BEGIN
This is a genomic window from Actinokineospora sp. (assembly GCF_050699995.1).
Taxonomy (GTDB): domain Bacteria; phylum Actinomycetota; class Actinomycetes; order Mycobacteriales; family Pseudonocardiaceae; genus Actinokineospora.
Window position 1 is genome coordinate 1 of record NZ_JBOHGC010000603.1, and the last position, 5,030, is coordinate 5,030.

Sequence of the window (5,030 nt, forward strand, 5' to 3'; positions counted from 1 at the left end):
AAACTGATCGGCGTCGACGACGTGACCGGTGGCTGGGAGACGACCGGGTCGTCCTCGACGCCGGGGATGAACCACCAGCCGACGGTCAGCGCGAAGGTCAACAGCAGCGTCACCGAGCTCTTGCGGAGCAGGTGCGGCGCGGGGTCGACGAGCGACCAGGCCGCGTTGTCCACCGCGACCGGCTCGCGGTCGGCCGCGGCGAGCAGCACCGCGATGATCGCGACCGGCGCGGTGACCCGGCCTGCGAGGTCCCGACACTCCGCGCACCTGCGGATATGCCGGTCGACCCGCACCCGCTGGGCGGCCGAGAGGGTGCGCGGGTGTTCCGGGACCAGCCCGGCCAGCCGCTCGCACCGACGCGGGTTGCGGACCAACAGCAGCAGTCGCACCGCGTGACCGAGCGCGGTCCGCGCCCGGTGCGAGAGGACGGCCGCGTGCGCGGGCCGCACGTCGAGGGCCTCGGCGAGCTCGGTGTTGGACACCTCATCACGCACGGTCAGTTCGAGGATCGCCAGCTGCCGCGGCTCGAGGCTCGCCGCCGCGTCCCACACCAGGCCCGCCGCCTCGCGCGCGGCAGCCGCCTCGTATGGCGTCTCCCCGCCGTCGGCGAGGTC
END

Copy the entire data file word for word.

This is a genomic window from Actinokineospora sp. (assembly GCF_050699995.1).
Taxonomy (GTDB): domain Bacteria; phylum Actinomycetota; class Actinomycetes; order Mycobacteriales; family Pseudonocardiaceae; genus Actinokineospora.
Window position 1 is genome coordinate 1 of record NZ_JBOHGC010000603.1, and the last position, 5,030, is coordinate 5,030.

Sequence of the window (5,030 nt, forward strand, 5' to 3'; positions counted from 1 at the left end):
AAACTGATCGGCGTCGACGACGTGACCGGTGGCTGGGAGACGACCGGGTCGTCCTCGACGCCGGGGATGAACCACCAGCCGACGGTCAGCGCGAAGGTCAACAGCAGCGTCACCGAGCTCTTGCGGAGCAGGTGCGGCGCGGGGTCGACGAGCGACCAGGCCGCGTTGTCCACCGCGACCGGCTCGCGGTCGGCCGCGGCGAGCAGCACCGCGATGATCGCGACCGGCGCGGTGACCCGGCCTGCGAGGTCCCGACACTCCGCGCACCTGCGGATATGCCGGTCGACCCGCACCCGCTGGGCGGCCGAGAGGGTGCGCGGGTGTTCCGGGACCAGCCCGGCCAGCCGCTCGCACCGACGCGGGTTGCGGACCAACAGCAGCAGTCGCACCGCGTGACCGAGCGCGGTCCGCGCCCGGTGCGAGAGGACGGCCGCGTGCGCGGGCCGCACGTCGAGGGCCTCGGCGAGCTCGGTGTTGGACACCTCATCACGCACGGTCAGTTCGAGGATCGCCAGCTGCCGCGGCTCGAGGCTCGCCGCCGCGTCCCACACCAGGCCCGCCGCCTCGCGCGCGGCAGCCGCCTCGTATGGCGTCTCCCCGCCGTCGGCGAGGTC